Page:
Wednesday, February 22, 2017

Globe Unity Orchestra - 1979 - Hamburg '74

Globe Unity Orchestra 
1979 
Hamburg '74




01. Hamburg '74 26:29
Overture
Interlude
Ovation
Fusion
Kollision + Explosion
Free Jazz
Epistrophen
Kanon Der Frauen "Hammonia" (A Capella)
Hymnus (Klassisch)
"Berliner Luft"
Specialcoda
02. Kontraste Und Synthesen 19:11

Alto Saxophone, Tenor Saxophone, Baritone Saxophone – Peter Brötzmann
Bass Clarinet – Michel Pilz
Bass, Tuba – Peter Kowald
Choir – NDR Chor
Clarinet, Tenor Saxophone – Rüdiger Carl
Drums, Percussion – Paul Lovens
Drums, Percussion, Clarinet – Han Bennink
Guitar – Derek Bailey
Piano – Alex Schlippenbach*
Soprano Saxophone, Tenor Saxophone – Evan Parker
Soprano Saxophone, Tenor Saxophone, Flute – Gerd Dudek
Trombone – Günter Christmann, Paul Rutherford (2)
Trumpet, Flugelhorn – Kenny Wheeler, Manfred Schoof

Recorded during the 105th NDR Jazzworkshop, November 19, 1974 at the Funkhaus Hamburg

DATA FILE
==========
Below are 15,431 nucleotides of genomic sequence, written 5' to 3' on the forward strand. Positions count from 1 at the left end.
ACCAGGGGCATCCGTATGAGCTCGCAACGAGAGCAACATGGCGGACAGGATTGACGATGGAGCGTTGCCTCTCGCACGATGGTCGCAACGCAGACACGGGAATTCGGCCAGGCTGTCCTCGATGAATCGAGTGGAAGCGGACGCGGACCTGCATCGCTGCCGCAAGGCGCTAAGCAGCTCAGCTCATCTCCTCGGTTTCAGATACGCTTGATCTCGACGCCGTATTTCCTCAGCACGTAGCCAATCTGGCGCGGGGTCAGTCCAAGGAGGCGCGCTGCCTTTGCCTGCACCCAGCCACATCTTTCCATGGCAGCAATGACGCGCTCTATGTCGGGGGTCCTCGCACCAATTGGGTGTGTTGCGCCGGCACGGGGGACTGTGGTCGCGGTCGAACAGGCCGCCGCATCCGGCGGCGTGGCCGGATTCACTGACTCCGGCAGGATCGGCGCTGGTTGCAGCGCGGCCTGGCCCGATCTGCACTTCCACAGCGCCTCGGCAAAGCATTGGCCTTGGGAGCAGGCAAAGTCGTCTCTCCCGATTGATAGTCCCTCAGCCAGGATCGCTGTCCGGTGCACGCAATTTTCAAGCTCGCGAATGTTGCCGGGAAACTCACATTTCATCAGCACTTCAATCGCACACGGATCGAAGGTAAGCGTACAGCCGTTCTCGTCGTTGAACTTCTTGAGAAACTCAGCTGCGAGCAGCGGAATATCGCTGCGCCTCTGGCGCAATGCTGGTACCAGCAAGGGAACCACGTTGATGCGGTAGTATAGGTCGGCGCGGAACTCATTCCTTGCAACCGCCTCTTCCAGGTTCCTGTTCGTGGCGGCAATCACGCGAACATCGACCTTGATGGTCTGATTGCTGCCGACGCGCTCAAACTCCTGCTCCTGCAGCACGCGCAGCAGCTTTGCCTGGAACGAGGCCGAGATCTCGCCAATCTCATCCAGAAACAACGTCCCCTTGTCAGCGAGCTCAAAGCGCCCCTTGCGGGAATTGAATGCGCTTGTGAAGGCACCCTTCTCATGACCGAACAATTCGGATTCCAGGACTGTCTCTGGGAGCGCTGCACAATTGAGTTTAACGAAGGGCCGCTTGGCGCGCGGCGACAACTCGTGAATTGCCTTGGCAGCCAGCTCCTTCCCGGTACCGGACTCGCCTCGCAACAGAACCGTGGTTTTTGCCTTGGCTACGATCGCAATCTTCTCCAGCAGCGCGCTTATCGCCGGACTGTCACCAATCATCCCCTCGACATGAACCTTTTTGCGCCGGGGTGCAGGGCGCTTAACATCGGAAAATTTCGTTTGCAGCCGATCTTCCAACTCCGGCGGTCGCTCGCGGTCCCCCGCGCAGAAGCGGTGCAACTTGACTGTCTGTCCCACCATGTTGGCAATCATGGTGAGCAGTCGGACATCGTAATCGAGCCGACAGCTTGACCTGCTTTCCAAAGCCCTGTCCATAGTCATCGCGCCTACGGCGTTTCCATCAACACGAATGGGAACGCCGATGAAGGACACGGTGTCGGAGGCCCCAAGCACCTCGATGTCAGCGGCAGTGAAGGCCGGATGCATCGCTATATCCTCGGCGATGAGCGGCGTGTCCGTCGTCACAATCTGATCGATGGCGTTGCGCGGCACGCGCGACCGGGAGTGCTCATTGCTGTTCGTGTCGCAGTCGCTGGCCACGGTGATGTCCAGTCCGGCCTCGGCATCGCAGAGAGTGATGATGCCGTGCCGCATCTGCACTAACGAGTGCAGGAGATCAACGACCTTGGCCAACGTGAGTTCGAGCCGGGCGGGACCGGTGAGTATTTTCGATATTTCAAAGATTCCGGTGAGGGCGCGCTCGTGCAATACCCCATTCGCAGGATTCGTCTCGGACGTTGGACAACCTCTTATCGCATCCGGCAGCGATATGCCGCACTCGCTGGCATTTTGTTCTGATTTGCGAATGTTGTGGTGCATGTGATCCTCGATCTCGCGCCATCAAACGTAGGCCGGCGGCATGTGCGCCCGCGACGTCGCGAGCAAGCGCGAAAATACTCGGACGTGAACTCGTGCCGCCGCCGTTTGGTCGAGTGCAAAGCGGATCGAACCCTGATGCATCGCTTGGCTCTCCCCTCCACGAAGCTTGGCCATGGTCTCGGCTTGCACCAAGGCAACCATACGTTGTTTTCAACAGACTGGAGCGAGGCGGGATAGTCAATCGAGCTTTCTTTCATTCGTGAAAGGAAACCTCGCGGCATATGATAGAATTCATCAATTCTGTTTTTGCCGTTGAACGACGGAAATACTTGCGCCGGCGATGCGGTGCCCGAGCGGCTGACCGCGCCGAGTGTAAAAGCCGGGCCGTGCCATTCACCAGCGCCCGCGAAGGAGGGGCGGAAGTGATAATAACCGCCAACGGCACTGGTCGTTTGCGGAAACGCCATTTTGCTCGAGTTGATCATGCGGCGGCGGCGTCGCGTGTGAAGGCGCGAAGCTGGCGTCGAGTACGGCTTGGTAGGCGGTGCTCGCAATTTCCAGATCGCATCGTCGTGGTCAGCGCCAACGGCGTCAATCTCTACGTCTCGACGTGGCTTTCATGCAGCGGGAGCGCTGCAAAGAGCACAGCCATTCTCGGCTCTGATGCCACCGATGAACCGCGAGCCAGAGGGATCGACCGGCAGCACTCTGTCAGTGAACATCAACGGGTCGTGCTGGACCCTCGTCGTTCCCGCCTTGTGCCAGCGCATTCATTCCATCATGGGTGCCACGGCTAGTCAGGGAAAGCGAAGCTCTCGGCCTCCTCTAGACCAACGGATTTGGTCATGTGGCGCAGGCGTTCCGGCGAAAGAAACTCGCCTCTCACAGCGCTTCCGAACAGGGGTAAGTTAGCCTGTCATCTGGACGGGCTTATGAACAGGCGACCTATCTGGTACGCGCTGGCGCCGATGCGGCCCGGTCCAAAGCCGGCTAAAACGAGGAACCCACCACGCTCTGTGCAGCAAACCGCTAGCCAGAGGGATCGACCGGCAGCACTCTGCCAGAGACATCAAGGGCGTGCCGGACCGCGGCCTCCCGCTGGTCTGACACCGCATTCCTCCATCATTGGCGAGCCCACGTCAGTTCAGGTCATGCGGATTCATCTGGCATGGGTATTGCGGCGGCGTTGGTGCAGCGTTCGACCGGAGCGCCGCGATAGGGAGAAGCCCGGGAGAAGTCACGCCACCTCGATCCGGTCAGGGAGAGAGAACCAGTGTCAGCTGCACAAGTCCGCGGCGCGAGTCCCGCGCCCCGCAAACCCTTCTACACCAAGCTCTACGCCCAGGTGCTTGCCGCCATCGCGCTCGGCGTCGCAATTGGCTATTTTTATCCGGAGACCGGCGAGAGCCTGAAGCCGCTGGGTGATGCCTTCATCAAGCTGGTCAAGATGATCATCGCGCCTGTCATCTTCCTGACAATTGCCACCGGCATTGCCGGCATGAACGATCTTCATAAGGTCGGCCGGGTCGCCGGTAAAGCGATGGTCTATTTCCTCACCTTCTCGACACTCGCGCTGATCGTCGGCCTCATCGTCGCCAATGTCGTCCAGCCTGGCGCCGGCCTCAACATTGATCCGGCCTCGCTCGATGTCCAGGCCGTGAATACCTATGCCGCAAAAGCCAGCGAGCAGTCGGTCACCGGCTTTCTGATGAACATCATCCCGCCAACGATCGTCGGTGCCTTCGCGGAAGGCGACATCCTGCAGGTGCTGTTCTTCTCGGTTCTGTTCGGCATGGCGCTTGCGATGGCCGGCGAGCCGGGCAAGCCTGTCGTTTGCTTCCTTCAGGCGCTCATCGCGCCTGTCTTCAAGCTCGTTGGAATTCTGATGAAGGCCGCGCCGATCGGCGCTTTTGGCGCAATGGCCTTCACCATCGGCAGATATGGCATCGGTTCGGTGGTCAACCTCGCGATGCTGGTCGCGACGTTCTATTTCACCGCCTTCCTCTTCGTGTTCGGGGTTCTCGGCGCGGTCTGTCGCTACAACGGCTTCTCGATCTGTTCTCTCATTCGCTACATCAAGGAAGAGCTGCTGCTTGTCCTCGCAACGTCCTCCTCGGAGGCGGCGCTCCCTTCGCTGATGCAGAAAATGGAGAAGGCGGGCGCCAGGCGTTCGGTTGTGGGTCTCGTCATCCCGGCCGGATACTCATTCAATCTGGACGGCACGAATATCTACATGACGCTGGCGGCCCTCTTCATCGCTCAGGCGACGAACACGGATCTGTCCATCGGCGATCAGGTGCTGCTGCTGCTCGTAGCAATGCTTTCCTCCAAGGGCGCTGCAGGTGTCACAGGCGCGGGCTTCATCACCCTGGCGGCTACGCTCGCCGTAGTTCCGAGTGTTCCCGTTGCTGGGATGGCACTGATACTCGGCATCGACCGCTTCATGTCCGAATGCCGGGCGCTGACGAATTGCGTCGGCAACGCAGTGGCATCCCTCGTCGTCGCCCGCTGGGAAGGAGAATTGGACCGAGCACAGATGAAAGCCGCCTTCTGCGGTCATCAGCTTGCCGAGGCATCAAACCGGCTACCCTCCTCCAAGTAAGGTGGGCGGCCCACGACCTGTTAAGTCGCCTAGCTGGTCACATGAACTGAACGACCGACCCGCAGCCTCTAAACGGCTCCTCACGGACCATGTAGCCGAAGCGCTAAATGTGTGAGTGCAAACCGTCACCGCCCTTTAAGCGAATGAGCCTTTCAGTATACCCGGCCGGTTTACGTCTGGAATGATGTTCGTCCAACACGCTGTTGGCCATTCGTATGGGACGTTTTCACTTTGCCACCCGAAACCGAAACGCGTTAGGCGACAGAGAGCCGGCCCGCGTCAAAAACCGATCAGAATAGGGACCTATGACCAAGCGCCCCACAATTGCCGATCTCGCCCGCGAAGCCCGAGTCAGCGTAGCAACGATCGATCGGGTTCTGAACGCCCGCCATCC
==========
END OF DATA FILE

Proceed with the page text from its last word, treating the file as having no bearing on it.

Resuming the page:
This date by the Globe Unity Orchestra featured pianist Alexander Von Schlippenbach, guitarist Derek Bailey, drummers Paul Lovens and Han Bennink, saxophonists Peter Brötzmann, Evan Parker, Rüdiger Carl, Gerd Dudek, and Michel Piz, bassist Peter Kowald, trumpeters Kenny Wheeler and Manfred Schoof , and trombonists Paul Rutherford and Günter Christmann -- a completely gone lineup at the height of Euro free jazz in 1974. To add to the drama, the band is joined by the Choir of the NDR Broadcast under the direction of Helmut Franz. All of this was captured at the NDR Jazz Workshop. The first piece here, titled "Hamburg '74," is nearly half-an-hour in length and was scripted by Von Sclippenbach. A spoken word introduction is followed by chatter from the chorus, then by slow, quiet, atonal squeaks and squeals from reeds and brass. Before long the choir enters singing long, languorous anthemic lines in counterpoint before all hell breaks loose at six minutes. Here the band kicks its improvisation in full-force and the choir improvises, too -- individually and collectively! It is one of the most exciting moments in free jazz. Its only equal is that moment on Coltrane's Live In Seattle where he and Pharoah Sanders, going as far as they could go on their horns, put them down and start hollering their improvisations. What happens for the next 20 minutes is indescribably beautiful, wild and wondrous and terrifying in places. The second piece here, "Contrast and Synthesis," is nearly 20 minutes, and though a little more closely scripted in the opening section, it is nonetheless full of pathos and drama as well. Here too, once the band starts collectively improvising away form the composed lines and the choir follows them, the entire sky opens in a fantastic cacophony. This title, originally issued on FMP was released on CD as part of Atavistic's Unheard Music Series.

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